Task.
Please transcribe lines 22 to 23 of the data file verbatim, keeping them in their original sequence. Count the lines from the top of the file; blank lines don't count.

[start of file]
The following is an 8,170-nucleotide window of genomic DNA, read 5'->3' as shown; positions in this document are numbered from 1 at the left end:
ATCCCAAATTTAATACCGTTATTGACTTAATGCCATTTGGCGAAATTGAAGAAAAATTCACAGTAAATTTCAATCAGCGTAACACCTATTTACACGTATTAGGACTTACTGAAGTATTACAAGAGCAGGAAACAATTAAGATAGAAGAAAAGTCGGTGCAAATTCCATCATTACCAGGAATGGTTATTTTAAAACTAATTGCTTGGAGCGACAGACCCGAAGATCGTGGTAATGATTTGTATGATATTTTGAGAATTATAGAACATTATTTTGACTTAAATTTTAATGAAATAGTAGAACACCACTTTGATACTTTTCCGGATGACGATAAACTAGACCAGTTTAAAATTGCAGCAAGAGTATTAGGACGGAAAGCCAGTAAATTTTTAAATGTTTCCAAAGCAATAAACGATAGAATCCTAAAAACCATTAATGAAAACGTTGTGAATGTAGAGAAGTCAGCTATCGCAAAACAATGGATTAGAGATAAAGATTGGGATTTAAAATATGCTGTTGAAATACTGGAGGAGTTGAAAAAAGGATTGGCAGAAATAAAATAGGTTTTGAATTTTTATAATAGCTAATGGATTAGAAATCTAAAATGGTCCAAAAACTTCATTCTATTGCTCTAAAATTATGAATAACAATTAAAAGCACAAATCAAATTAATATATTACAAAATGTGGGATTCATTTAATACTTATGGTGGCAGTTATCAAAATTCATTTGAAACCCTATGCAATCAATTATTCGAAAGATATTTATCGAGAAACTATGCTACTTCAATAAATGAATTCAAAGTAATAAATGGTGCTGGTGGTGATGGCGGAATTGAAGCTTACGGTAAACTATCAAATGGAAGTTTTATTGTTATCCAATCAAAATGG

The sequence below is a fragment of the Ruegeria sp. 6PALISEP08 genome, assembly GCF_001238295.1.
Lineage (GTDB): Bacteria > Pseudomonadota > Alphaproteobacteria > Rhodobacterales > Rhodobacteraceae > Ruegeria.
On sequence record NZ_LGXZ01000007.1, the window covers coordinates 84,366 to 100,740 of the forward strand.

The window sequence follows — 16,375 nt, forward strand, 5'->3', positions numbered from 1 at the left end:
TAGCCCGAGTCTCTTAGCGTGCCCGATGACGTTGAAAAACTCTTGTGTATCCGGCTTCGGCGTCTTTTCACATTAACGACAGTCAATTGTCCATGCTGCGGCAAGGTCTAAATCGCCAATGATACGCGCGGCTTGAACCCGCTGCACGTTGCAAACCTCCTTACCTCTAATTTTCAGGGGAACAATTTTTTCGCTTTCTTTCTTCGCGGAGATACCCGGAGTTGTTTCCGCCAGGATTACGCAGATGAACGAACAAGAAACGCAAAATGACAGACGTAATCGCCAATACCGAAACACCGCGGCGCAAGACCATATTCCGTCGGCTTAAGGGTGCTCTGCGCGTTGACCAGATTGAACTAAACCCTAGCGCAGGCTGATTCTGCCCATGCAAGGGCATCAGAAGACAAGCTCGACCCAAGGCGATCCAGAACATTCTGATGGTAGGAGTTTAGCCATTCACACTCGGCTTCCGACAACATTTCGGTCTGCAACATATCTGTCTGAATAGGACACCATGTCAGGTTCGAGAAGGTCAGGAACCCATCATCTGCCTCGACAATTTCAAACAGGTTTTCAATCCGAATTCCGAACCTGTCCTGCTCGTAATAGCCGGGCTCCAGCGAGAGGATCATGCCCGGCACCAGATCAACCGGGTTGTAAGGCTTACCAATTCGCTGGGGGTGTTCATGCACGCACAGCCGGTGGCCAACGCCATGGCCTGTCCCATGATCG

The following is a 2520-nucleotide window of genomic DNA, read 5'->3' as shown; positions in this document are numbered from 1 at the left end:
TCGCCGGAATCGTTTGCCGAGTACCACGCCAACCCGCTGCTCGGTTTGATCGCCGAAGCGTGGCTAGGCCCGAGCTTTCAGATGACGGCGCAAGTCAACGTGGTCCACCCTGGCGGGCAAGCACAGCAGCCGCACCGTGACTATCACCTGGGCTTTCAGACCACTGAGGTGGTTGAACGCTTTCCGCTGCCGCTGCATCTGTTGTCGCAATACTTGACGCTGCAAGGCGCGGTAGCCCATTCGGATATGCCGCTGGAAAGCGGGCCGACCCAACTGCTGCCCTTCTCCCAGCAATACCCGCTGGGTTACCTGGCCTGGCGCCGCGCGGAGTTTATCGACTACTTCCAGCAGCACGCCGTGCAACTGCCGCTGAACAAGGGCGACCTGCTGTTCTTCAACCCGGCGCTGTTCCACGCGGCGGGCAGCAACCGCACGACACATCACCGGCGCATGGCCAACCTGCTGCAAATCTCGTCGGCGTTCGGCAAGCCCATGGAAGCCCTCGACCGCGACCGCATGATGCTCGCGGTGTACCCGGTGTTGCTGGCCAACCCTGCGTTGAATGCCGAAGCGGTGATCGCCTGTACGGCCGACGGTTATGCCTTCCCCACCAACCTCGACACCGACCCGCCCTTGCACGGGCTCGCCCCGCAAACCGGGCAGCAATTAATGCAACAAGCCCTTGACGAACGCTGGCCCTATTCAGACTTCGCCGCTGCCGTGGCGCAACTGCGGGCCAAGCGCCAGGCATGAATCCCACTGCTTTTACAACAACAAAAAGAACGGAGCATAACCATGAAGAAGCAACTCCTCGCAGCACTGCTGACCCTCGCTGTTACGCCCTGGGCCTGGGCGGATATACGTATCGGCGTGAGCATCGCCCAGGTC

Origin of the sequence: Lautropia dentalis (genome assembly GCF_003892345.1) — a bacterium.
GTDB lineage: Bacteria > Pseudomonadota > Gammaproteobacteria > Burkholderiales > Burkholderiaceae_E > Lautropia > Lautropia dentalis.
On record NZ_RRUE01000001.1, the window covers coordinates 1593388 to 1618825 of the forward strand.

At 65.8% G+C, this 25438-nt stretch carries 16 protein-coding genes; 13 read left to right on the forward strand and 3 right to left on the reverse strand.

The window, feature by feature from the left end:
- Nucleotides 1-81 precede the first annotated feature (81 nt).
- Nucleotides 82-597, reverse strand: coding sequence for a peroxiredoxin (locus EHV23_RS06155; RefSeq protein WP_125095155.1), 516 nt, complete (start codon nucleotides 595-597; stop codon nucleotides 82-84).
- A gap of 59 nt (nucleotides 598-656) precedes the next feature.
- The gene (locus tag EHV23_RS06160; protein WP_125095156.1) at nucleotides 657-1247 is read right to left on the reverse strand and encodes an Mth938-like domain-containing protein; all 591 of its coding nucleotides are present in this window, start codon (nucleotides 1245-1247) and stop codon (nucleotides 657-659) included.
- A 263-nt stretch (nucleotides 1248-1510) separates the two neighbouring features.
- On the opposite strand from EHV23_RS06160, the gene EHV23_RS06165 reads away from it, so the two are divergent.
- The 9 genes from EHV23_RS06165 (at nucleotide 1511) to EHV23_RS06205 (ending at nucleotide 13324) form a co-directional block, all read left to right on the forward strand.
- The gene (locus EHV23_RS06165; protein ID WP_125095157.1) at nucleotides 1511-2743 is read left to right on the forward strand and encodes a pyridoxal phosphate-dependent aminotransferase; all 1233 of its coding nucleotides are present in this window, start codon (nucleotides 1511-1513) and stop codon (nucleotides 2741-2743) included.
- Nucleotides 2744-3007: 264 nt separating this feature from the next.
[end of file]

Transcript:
- The gene (locus EHV23_RS06165; protein ID WP_125095157.1) at nucleotides 1511-2743 is read left to right on the forward strand and encodes a pyridoxal phosphate-dependent aminotransferase; all 1233 of its coding nucleotides are present in this window, start codon (nucleotides 1511-1513) and stop codon (nucleotides 2741-2743) included.
- Nucleotides 2744-3007: 264 nt separating this feature from the next.